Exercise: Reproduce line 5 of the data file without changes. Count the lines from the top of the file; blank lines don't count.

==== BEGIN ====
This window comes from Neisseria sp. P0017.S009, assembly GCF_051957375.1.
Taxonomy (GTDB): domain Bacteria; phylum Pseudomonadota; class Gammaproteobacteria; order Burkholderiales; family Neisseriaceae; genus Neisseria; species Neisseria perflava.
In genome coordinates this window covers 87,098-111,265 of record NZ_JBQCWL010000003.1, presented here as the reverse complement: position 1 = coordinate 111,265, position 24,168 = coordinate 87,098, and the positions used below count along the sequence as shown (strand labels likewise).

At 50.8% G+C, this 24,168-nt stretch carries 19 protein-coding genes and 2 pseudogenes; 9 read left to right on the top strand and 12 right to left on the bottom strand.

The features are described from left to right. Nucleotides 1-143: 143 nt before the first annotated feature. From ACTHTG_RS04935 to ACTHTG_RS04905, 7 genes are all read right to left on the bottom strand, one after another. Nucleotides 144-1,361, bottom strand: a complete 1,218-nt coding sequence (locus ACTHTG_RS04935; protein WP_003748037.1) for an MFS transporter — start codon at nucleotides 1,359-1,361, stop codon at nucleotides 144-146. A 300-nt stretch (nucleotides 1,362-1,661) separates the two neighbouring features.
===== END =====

The features are described from left to right. Nucleotides 1-143: 143 nt before the first annotated feature. From ACTHTG_RS04935 to ACTHTG_RS04905, 7 genes are all read right to left on the bottom strand, one after another. Nucleotides 144-1,361, bottom strand: a complete 1,218-nt coding sequence (locus ACTHTG_RS04935; protein WP_003748037.1) for an MFS transporter — start codon at nucleotides 1,359-1,361, stop codon at nucleotides 144-146. A 300-nt stretch (nucleotides 1,362-1,661) separates the two neighbouring features.